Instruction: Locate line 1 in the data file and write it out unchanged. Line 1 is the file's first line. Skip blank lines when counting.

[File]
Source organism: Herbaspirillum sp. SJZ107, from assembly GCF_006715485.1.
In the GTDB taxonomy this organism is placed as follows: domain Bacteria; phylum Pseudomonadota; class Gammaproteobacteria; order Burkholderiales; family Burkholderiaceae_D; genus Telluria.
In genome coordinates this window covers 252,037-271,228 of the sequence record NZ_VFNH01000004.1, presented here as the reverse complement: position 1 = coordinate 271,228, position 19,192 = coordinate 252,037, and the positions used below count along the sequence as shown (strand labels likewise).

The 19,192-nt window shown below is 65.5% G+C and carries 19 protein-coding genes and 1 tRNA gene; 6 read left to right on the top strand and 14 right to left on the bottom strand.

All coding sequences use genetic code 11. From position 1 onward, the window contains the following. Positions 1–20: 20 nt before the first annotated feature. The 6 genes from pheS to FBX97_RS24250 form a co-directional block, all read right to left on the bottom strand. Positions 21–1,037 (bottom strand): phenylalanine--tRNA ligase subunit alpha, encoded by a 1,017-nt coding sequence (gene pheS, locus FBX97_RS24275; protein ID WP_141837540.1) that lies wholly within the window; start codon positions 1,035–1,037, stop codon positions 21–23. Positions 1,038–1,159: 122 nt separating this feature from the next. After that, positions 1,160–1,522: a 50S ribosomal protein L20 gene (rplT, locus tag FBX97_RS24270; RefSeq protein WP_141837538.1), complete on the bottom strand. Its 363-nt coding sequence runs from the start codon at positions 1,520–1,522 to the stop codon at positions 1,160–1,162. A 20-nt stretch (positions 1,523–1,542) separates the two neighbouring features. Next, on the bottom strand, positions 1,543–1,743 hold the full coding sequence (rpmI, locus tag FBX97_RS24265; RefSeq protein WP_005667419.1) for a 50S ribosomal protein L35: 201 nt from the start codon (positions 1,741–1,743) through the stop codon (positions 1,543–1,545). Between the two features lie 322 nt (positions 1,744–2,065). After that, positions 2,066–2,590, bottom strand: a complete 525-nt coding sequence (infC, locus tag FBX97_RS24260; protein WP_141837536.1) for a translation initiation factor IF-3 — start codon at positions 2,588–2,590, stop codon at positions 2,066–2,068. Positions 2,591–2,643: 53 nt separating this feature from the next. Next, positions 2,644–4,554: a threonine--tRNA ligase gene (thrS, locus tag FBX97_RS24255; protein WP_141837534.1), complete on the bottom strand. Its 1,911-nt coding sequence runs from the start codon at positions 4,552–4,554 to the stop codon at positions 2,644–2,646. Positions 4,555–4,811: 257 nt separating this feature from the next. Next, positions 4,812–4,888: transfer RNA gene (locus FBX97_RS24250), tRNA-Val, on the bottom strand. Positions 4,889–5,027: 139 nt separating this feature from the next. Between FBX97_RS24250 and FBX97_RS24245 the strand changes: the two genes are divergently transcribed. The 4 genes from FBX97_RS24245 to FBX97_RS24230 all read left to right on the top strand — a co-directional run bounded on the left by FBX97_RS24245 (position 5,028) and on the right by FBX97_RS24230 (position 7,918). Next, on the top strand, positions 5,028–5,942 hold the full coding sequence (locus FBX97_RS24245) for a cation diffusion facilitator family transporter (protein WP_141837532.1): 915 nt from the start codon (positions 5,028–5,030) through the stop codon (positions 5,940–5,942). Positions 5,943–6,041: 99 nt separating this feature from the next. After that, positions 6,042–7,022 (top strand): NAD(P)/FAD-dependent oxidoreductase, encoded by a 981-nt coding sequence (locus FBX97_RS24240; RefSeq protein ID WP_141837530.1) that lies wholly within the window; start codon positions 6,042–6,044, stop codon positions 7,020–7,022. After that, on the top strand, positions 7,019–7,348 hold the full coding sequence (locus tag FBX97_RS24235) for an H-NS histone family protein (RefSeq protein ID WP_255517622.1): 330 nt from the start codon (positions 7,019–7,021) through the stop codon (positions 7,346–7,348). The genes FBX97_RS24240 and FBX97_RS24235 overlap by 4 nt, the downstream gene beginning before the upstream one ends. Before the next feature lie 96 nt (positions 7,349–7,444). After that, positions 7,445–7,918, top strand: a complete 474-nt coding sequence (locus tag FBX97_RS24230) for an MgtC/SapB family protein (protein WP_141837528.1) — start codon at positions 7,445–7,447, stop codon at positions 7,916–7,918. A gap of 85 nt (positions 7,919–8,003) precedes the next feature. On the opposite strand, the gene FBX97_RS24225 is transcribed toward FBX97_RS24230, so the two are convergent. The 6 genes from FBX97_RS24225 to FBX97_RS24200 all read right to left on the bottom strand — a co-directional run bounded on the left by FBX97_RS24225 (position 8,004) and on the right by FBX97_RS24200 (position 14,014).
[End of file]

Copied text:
Source organism: Herbaspirillum sp. SJZ107, from assembly GCF_006715485.1.